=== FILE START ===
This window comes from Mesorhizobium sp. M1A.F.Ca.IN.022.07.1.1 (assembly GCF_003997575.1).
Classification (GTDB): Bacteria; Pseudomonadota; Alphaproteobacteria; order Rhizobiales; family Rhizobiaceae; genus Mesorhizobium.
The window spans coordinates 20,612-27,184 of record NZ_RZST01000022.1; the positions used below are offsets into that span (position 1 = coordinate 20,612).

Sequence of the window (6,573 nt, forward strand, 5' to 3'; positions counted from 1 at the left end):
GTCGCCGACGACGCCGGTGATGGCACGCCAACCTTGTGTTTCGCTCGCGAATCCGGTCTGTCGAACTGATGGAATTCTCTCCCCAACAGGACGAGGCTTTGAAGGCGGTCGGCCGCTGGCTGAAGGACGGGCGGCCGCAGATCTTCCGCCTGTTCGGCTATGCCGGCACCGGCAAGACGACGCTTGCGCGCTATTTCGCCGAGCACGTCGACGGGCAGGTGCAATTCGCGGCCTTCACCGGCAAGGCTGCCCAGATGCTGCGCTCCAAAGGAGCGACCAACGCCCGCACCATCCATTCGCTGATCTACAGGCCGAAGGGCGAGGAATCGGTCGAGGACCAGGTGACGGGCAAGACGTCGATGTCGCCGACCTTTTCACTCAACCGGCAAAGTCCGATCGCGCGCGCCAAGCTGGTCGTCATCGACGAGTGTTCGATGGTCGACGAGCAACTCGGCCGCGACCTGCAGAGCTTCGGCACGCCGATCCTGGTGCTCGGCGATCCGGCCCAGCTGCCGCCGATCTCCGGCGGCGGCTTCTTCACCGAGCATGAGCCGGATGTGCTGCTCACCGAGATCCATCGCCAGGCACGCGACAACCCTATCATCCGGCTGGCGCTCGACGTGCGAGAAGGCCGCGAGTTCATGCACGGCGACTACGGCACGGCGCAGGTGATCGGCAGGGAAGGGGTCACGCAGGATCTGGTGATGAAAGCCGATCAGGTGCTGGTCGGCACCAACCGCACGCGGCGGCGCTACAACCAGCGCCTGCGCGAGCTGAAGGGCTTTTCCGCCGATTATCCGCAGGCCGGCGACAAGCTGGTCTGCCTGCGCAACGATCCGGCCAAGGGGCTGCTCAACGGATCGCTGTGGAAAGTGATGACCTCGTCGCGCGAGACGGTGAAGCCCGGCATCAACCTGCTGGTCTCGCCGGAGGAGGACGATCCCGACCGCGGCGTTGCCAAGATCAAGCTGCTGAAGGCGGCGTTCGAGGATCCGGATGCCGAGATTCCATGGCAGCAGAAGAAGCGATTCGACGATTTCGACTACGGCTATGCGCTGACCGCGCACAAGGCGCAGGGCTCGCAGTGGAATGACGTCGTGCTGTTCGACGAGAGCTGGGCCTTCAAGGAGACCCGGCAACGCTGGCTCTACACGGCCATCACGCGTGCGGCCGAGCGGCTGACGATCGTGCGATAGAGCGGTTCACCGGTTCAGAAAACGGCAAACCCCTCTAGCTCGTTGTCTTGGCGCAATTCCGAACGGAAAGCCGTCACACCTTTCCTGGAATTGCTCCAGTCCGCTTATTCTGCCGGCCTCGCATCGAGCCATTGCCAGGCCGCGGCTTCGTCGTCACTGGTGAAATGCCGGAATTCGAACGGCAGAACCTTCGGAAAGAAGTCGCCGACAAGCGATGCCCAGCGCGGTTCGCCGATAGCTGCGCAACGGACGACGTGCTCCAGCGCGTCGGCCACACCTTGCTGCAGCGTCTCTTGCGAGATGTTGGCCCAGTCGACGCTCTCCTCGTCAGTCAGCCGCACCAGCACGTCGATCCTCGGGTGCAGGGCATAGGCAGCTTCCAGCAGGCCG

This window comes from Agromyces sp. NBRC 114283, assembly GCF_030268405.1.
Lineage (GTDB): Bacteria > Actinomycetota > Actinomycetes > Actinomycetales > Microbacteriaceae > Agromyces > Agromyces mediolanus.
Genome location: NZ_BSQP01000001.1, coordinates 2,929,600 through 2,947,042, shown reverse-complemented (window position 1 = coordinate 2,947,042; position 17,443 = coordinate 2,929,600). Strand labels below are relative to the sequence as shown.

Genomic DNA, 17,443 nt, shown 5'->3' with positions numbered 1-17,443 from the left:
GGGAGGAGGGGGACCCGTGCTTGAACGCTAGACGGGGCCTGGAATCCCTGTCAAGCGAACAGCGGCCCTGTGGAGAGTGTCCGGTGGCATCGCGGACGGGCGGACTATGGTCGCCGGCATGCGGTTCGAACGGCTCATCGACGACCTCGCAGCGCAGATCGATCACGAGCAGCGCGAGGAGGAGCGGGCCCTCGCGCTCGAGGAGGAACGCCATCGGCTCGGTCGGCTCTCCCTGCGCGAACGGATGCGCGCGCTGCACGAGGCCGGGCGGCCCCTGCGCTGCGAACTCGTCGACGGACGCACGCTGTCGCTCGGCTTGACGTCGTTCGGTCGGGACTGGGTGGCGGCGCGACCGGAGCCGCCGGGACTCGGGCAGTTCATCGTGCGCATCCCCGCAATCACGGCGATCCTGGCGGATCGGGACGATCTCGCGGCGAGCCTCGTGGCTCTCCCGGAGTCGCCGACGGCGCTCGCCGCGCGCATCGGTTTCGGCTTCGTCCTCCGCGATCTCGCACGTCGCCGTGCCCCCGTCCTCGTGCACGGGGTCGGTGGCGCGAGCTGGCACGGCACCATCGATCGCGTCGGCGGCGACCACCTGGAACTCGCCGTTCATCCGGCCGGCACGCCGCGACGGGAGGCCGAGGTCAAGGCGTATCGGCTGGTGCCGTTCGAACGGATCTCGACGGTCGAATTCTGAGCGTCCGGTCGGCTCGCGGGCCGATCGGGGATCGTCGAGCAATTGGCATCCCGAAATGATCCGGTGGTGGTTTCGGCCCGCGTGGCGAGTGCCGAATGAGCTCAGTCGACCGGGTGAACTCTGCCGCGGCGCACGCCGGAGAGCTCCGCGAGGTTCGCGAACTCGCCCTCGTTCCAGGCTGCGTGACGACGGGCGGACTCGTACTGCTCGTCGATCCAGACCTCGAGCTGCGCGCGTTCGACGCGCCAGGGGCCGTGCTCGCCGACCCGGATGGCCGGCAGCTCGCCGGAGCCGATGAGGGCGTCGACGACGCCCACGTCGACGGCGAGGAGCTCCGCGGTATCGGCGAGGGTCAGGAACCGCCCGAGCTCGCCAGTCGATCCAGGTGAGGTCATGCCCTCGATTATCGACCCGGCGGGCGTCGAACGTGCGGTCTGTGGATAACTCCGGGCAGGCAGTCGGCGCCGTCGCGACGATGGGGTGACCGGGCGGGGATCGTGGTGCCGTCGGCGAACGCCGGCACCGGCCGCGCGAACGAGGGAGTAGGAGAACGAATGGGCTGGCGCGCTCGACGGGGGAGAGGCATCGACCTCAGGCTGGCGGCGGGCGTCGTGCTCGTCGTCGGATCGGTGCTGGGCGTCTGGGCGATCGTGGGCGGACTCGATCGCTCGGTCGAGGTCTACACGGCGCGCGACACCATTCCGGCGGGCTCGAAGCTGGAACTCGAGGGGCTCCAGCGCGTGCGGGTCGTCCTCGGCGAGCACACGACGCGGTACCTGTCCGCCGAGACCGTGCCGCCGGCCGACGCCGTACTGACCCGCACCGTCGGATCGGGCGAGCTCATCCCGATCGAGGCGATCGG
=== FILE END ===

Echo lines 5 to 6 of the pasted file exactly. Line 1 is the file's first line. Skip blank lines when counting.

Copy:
GTCGCCGACGACGCCGGTGATGGCACGCCAACCTTGTGTTTCGCTCGCGAATCCGGTCTGTCGAACTGATGGAATTCTCTCCCCAACAGGACGAGGCTTTGAAGGCGGTCGGCCGCTGGCTGAAGGACGGGCGGCCGCAGATCTTCCGCCTGTTCGGCTATGCCGGCACCGGCAAGACGACGCTTGCGCGCTATTTCGCCGAGCACGTCGACGGGCAGGTGCAATTCGCGGCCTTCACCGGCAAGGCTGCCCAGATGCTGCGCTCCAAAGGAGCGACCAACGCCCGCACCATCCATTCGCTGATCTACAGGCCGAAGGGCGAGGAATCGGTCGAGGACCAGGTGACGGGCAAGACGTCGATGTCGCCGACCTTTTCACTCAACCGGCAAAGTCCGATCGCGCGCGCCAAGCTGGTCGTCATCGACGAGTGTTCGATGGTCGACGAGCAACTCGGCCGCGACCTGCAGAGCTTCGGCACGCCGATCCTGGTGCTCGGCGATCCGGCCCAGCTGCCGCCGATCTCCGGCGGCGGCTTCTTCACCGAGCATGAGCCGGATGTGCTGCTCACCGAGATCCATCGCCAGGCACGCGACAACCCTATCATCCGGCTGGCGCTCGACGTGCGAGAAGGCCGCGAGTTCATGCACGGCGACTACGGCACGGCGCAGGTGATCGGCAGGGAAGGGGTCACGCAGGATCTGGTGATGAAAGCCGATCAGGTGCTGGTCGGCACCAACCGCACGCGGCGGCGCTACAACCAGCGCCTGCGCGAGCTGAAGGGCTTTTCCGCCGATTATCCGCAGGCCGGCGACAAGCTGGTCTGCCTGCGCAACGATCCGGCCAAGGGGCTGCTCAACGGATCGCTGTGGAAAGTGATGACCTCGTCGCGCGAGACGGTGAAGCCCGGCATCAACCTGCTGGTCTCGCCGGAGGAGGACGATCCCGACCGCGGCGTTGCCAAGATCAAGCTGCTGAAGGCGGCGTTCGAGGATCCGGATGCCGAGATTCCATGGCAGCAGAAGAAGCGATTCGACGATTTCGACTACGGCTATGCGCTGACCGCGCACAAGGCGCAGGGCTCGCAGTGGAATGACGTCGTGCTGTTCGACGAGAGCTGGGCCTTCAAGGAGACCCGGCAACGCTGGCTCTACACGGCCATCACGCGTGCGGCCGAGCGGCTGACGATCGTGCGATAGAGCGGTTCACCGGTTCAGAAAACGGCAAACCCCTCTAGCTCGTTGTCTTGGCGCAATTCCGAACGGAAAGCCGTCACACCTTTCCTGGAATTGCTCCAGTCCGCTTATTCTGCCGGCCTCGCATCGAGCCATTGCCAGGCCGCGGCTTCGTCGTCACTGGTGAAATGCCGGAATTCGAACGGCAGAACCTTCGGAAAGAAGTCGCCGACAAGCGATGCCCAGCGCGGTTCGCCGATAGCTGCGCAACGGACGACGTGCTCCAGCGCGTCGGCCACACCTTGCTGCAGCGTCTCTTGCGAGATGTTGGCCCAGTCGACGCTCTCCTCGTCAGTCAGCCGCACCAGCACGTCGATCCTCGGGTGCAGGGCATAGGCAGCTTCCAGCAGGCCG

This window comes from Agromyces sp. NBRC 114283, assembly GCF_030268405.1.